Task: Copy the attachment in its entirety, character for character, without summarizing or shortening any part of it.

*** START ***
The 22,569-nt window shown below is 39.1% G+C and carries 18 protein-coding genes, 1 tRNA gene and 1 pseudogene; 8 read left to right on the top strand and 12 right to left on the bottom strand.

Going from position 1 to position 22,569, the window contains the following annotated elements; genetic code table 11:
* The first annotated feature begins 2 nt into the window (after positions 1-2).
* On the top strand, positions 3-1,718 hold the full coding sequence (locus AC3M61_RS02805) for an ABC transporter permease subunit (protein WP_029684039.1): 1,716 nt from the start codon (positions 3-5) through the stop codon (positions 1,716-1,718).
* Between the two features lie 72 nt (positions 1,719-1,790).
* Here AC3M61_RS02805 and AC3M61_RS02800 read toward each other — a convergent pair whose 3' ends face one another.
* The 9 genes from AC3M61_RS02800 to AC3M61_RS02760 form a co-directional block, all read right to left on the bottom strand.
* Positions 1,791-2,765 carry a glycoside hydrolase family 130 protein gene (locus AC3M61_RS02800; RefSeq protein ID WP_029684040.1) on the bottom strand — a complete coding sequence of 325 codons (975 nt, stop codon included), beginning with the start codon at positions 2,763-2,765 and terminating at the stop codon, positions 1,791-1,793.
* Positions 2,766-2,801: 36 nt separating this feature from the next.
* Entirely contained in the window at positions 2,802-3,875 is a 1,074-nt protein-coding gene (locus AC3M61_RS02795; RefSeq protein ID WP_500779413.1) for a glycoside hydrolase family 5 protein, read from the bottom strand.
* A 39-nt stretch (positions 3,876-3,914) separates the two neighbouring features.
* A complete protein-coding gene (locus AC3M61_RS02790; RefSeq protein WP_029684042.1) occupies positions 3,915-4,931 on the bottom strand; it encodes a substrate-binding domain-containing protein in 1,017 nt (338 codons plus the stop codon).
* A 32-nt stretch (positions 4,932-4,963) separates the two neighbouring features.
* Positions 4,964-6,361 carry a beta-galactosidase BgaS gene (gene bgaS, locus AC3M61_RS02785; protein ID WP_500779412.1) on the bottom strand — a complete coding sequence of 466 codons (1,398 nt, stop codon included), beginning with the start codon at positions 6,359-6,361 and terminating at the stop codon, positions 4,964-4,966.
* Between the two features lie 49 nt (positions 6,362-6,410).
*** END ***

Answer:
The 22,569-nt window shown below is 39.1% G+C and carries 18 protein-coding genes, 1 tRNA gene and 1 pseudogene; 8 read left to right on the top strand and 12 right to left on the bottom strand.

Going from position 1 to position 22,569, the window contains the following annotated elements; genetic code table 11:
* The first annotated feature begins 2 nt into the window (after positions 1-2).
* On the top strand, positions 3-1,718 hold the full coding sequence (locus AC3M61_RS02805) for an ABC transporter permease subunit (protein WP_029684039.1): 1,716 nt from the start codon (positions 3-5) through the stop codon (positions 1,716-1,718).
* Between the two features lie 72 nt (positions 1,719-1,790).
* Here AC3M61_RS02805 and AC3M61_RS02800 read toward each other — a convergent pair whose 3' ends face one another.
* The 9 genes from AC3M61_RS02800 to AC3M61_RS02760 form a co-directional block, all read right to left on the bottom strand.
* Positions 1,791-2,765 carry a glycoside hydrolase family 130 protein gene (locus AC3M61_RS02800; RefSeq protein ID WP_029684040.1) on the bottom strand — a complete coding sequence of 325 codons (975 nt, stop codon included), beginning with the start codon at positions 2,763-2,765 and terminating at the stop codon, positions 1,791-1,793.
* Positions 2,766-2,801: 36 nt separating this feature from the next.
* Entirely contained in the window at positions 2,802-3,875 is a 1,074-nt protein-coding gene (locus AC3M61_RS02795; RefSeq protein ID WP_500779413.1) for a glycoside hydrolase family 5 protein, read from the bottom strand.
* A 39-nt stretch (positions 3,876-3,914) separates the two neighbouring features.
* A complete protein-coding gene (locus AC3M61_RS02790; RefSeq protein WP_029684042.1) occupies positions 3,915-4,931 on the bottom strand; it encodes a substrate-binding domain-containing protein in 1,017 nt (338 codons plus the stop codon).
* A 32-nt stretch (positions 4,932-4,963) separates the two neighbouring features.
* Positions 4,964-6,361 carry a beta-galactosidase BgaS gene (gene bgaS, locus AC3M61_RS02785; protein ID WP_500779412.1) on the bottom strand — a complete coding sequence of 466 codons (1,398 nt, stop codon included), beginning with the start codon at positions 6,359-6,361 and terminating at the stop codon, positions 4,964-4,966.
* Between the two features lie 49 nt (positions 6,362-6,410).